Building a barrier-free shower

Universal/accessible design of the home from an occupational therapy and a construction perspective. This blog is part of a quest for cool, convenient, functional design that makes life safer, easier, and as maintenance-free as possible. It's about the lifestyle.

Barrier-Free Shower

We’re often asked to build zero-step master showers. Almost everybody appreciates a curbless shower design, but it’s critical for a user with a disability.
When we’re building a tiled shower, we drop the framing under the shower floor, leaving a recess for the mortar base (Figure 3). Along the front edge of the shower, our tile contractor typically forms a low ridge of mortar, which he tiles over with the shower floor tile. Though it’s only about 1/2 inch high, this low threshold — combined with the sloped base — provides just enough protection to keep water inside the shower (Figure 4).




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Figure 3. To eliminate the curb in a tiled shower, the author frames the floor with LVLs or sawn lumber rather than I-joists (top left), dropping the subfloor in the shower area about four inches (top right). This leaves room for the sloped mortar base and waterproofing membrane, which laps over the plywood subfloor at the entry by about 12 inches (middle left). Formed with mortar, a slightly ramped threshold helps contain water (middle right). For better wheelchair and walker access, the shower is fitted with double doors (bottom).
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Figure 4. To build a curbless shower, the author lowers the floor framing and installs a sloped mortar bed shower base over Chloraloy, a flexible plastic waterproofing membrane. A slightly raised tile threshold helps contain water within the shower area.
Recessing the floor adds about $125 in labor and materials to the cost of a 48-inch-by-48-inch tiled shower. You’ll find that many disabled clients require showers larger than that, depending on their disability, their dominant hand, and how easily they can negotiate the transfer from wheelchair to bench. The size and design of their shower is one of the most important details to discuss with disabled clients.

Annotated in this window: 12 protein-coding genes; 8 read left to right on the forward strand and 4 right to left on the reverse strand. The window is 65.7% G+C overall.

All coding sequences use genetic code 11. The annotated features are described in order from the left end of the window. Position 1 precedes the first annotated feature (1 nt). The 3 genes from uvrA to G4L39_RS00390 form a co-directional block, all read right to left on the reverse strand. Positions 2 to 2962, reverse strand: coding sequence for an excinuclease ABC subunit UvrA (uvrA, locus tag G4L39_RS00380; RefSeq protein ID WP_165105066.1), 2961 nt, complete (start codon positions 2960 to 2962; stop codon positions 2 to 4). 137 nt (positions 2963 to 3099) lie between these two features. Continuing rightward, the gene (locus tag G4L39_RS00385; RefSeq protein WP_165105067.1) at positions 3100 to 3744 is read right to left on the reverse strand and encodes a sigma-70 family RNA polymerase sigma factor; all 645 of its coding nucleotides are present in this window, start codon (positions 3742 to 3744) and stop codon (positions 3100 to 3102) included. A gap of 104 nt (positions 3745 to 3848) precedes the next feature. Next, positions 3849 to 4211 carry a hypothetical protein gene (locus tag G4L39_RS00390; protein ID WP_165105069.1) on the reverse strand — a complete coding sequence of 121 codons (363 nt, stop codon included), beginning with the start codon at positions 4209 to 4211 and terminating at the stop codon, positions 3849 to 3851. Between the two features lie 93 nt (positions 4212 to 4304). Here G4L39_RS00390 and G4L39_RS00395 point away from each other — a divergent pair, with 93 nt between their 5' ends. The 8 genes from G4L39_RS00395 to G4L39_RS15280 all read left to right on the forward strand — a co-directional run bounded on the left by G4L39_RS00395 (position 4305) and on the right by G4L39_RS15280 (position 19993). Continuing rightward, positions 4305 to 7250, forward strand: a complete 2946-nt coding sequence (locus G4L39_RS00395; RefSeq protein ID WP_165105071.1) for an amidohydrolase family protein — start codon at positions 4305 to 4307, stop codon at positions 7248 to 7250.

Other Resources

NAHB offers CAPS (Certified Aging-In-Place Specialist) training, a great source of knowledge that has increased my credibility with prospective customers. Other organizations I’ve found to be helpful are Disability Advocates of Kent County (zerostep.org), the Center for Universal Design at North Carolina State University (design.ncsu.edu/cud/), and our local chapter of the Center for Independent Living (dnmichigan.org). Also, even though the Americans with Disabilities Act (ADA; ada.gov) doesn’t apply to residential construction, it can be an important resource during the design-build process. And it’s always a good idea to have a conversation with your local building official about relevant code matters.
Sometimes the customer needs barrier-free access, but the budget doesn’t allow for a tiled shower. In those cases we use a prefabricated unit, which costs a good $2,000 less than a custom job. Most major national manufacturers offer barrier-free molded fiberglass or acrylic showers; if our client doesn’t have a specific preference, we’ve had good luck with models by Aker (akerplastics.com, 800/962-2537).
Rich Kogelschatz owns Heartland Builders, a general contractor in Rockford, Mich.

1 comment:

Petunia Evans said...

This was really helpful! My grandfather has been needing this for a while, so I can't wait to get started on this! Thank you for also putting in the pricing we can expect this project to cost!
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